While he knows he tweaked it during the brouhaha, the 25-year-old, who leads the club with 79 hits and a .321 average since the all-star break, isn’t sure exactly what happened.
“I’m going to be completely honest, I don’t even know what happened,” Travis said. “I didn’t even have any acute pain when I first got out of the scrum — adrenaline was high. I walked up my next at-bat, took a swing and it was there, so it definitely happened in that scrum.”
Travis received treatment on the shoulder following the game, and was held out of baseball activities Tuesday, with Darwin Barney playing second base.
“There are six games left — hoping I can be out there tomorrow,” Travis said. “I actually feel better today than yesterday, yeah. I was pretty scared last night. It wasn’t a fun injury to go through and to have any flashbacks of it is not good. I can move my arm today though, so, definitely I feel better today.
“I believe that I’ll be OK. I feel better than yesterday and I can move my arm. We’ve got six games left and the post-season, hopefully, so I’ll be in there. Somehow, someway, I’ll be in there.”
Smith, 28, has never pitched in the big leagues, but he posted a 1.93 ERA over 60 2/3 innings, mostly in Double-A New Hampshire this season. He was promoted to Triple-A Buffalo at the end of August.
“We thought about bringing him up right away with the expanded roster,” Jays manager John Gibbons said Tuesday. But in the end the team felt it would be better if he continued to work out and pitch at the team’s minor-league facilities rather than sit on the bench in the majors.
Smith, who struck out 12 batters per nine innings in the minors this season, signed a minor-league deal with the Jays in August of 2015. The Kentucky native was never drafted, but worked his way into the affiliated minor leagues after stints in the independent Frontier League and the Australian League.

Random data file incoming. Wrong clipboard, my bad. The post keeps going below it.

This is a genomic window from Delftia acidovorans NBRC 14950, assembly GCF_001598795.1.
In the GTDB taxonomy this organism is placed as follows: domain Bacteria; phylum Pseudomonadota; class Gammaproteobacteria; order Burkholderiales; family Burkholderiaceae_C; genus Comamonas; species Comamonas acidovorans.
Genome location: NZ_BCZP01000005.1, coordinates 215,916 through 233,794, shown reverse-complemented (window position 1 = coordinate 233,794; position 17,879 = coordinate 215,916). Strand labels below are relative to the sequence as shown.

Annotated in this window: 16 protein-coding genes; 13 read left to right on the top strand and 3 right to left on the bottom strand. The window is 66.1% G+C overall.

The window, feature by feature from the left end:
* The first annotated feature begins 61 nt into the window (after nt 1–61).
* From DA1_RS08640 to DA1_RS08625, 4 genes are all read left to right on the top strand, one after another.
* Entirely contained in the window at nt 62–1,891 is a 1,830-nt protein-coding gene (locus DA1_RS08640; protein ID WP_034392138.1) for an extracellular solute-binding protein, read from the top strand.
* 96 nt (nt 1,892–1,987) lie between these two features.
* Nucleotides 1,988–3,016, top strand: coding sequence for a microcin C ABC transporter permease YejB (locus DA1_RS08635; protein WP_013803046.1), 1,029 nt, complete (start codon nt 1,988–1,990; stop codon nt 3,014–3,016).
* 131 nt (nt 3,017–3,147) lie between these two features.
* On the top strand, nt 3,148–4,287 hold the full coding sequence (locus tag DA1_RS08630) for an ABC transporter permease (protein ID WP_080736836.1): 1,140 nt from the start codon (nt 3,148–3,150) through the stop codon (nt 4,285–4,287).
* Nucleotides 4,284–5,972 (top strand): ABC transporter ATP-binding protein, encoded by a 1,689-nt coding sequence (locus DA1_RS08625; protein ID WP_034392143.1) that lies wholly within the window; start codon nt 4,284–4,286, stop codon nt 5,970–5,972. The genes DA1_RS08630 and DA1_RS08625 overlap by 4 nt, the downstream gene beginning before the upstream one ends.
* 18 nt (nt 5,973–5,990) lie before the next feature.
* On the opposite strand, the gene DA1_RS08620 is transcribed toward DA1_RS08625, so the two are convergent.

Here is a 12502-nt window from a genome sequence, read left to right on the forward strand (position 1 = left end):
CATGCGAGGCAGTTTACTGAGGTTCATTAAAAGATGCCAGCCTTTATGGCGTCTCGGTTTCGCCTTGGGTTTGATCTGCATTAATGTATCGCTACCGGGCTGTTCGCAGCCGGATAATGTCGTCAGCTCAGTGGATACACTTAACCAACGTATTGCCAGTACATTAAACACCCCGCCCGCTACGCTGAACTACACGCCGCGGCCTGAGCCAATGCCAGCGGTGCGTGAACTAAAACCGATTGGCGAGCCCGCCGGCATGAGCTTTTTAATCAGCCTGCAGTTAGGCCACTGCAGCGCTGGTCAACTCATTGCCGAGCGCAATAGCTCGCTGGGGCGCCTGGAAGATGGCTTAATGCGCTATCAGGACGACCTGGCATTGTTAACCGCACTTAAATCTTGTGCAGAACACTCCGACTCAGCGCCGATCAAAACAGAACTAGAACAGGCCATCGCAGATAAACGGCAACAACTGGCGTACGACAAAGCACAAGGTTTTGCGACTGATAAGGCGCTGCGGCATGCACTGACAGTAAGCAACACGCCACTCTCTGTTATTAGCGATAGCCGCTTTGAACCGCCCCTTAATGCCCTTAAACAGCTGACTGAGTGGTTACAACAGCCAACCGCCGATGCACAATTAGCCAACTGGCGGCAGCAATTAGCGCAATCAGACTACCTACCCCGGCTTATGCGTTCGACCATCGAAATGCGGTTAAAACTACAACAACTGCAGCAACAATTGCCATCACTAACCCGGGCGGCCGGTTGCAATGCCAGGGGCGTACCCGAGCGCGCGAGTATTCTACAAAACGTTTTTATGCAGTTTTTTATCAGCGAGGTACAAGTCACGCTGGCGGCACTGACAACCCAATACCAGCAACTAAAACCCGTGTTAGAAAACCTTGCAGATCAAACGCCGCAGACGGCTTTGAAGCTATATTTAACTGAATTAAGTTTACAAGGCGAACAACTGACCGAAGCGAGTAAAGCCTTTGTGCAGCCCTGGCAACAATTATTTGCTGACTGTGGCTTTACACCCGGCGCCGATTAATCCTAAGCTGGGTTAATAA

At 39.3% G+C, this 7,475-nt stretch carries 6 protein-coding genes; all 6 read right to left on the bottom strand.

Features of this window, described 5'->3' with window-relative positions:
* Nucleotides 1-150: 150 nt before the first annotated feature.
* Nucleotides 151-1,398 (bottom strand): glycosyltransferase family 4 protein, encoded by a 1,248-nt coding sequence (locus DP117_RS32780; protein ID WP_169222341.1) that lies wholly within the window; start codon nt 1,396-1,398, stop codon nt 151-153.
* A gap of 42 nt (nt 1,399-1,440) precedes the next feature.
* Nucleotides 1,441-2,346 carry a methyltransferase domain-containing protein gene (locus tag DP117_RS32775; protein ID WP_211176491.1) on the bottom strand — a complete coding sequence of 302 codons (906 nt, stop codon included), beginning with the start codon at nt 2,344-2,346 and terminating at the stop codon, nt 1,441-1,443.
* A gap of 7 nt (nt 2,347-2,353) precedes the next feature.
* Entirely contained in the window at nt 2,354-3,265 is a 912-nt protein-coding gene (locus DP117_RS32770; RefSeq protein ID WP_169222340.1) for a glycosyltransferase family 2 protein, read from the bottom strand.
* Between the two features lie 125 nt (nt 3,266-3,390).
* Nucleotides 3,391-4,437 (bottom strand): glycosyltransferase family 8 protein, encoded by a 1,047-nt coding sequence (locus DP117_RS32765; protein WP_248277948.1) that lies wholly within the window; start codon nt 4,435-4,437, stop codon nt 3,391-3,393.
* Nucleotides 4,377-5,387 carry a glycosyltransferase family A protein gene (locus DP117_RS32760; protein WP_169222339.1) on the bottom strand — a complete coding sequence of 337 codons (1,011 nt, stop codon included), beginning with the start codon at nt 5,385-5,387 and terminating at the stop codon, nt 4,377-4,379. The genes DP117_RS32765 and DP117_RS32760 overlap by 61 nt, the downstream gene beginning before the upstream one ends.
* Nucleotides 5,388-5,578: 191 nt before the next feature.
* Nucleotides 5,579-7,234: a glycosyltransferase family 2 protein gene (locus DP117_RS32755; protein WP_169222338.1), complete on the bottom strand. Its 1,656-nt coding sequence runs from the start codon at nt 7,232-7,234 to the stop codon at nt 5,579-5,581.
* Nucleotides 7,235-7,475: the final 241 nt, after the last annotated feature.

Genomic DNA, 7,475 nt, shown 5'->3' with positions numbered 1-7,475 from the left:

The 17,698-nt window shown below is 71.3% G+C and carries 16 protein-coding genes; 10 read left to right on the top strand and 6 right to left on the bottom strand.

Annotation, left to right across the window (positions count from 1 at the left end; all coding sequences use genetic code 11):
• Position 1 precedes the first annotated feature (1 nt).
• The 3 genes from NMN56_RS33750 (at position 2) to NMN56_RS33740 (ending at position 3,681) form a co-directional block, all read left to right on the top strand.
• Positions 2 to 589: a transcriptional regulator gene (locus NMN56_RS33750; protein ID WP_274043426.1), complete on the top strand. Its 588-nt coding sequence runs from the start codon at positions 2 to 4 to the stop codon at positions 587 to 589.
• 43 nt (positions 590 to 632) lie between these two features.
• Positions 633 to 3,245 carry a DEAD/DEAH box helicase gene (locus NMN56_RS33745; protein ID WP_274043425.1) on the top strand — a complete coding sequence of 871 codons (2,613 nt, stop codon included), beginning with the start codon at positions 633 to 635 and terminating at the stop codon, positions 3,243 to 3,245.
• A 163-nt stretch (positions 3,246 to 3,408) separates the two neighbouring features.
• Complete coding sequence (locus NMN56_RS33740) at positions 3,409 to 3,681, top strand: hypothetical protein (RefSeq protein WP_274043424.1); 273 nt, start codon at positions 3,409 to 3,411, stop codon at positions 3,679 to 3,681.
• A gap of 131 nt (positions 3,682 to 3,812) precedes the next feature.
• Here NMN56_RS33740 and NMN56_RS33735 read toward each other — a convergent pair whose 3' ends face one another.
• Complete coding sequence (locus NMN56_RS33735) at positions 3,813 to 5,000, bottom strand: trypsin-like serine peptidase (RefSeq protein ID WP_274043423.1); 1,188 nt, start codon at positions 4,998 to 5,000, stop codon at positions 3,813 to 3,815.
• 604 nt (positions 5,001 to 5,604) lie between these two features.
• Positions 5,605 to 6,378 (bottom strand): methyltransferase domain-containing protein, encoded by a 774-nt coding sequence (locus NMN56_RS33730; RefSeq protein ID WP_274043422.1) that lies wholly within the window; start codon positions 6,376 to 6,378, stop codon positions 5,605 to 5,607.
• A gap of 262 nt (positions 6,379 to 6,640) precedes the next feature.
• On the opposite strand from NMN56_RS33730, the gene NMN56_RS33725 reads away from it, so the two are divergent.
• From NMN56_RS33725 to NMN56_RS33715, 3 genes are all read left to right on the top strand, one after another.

The 26-year-old Burns, who can play both the infield and outfield, made his big-league debut with the Jays earlier this season, getting into 10 games. He’s hitless in seven big-league plate appearances and hit just .230 with a .285 on-base percentage in Triple-A Buffalo, but he is viewed as a capable defender.
Given the number of relievers and bench players already at Gibbons’ disposal thanks to expanded September rosters — even without Benoit he has 10 bullpen arms, not including R.A. Dickey, plus nine extra position players — it’s unlikely either Smith or Burns will get much of an opportunity down the stretch. But they do provide some emergency insurance.
Joaquin Benoit is out with a ‘torn calf’, similar to Brett Cecil injury in last year’s playoffs. I’d imagine he’s gone for the season, but never know, Brett was looking to come back quickly last year. Devon Travis is ‘day-to-day’ with shoulder soreness. No word yet on who was moved to make room for Smith on the roster.
The Blue Jays are going to promote right-handed pitcher Chris Smith to the team. To add Smith, the Jays have to remove someone from the 40-man roster. I’m afraid it is likely to be Joaquin Benoit going on the 60-day DL. I could be wrong, but that’s my guess.
Smith spent most of the season in New Hampshire, and had a 1.89 ERA there, in 43 appearances. in 57 innings, he allowed 44 hits, 2 home runs, 21 walks with 76 strikeouts. He also had 3.2 innings in Buffalo at the end of the season, with 1 earned, 2 hits, 1 homer, 1 walks and 5 strikeouts.
The growing annoyance surrounding the Blue Jays’ ways was reiterated by the New York Yankees after Monday’s on-field drama at Rogers Centre had subsided.
Following comments by Yankees third baseman and beanball target Chase Headley about Saturday starter Marcus Stroman “frickin’ screaming” at players from the mound and “yelling at guys to get off that ’effin field” after strikeouts, the brash 25-year-old shrugged it off while wearing his best ‘who cares?’ face.
“We play with a lot of passion, we play with a lot of heart — we’re not boring,” Stroman said. “Boring people have problems with that. We’re not concerned with that.”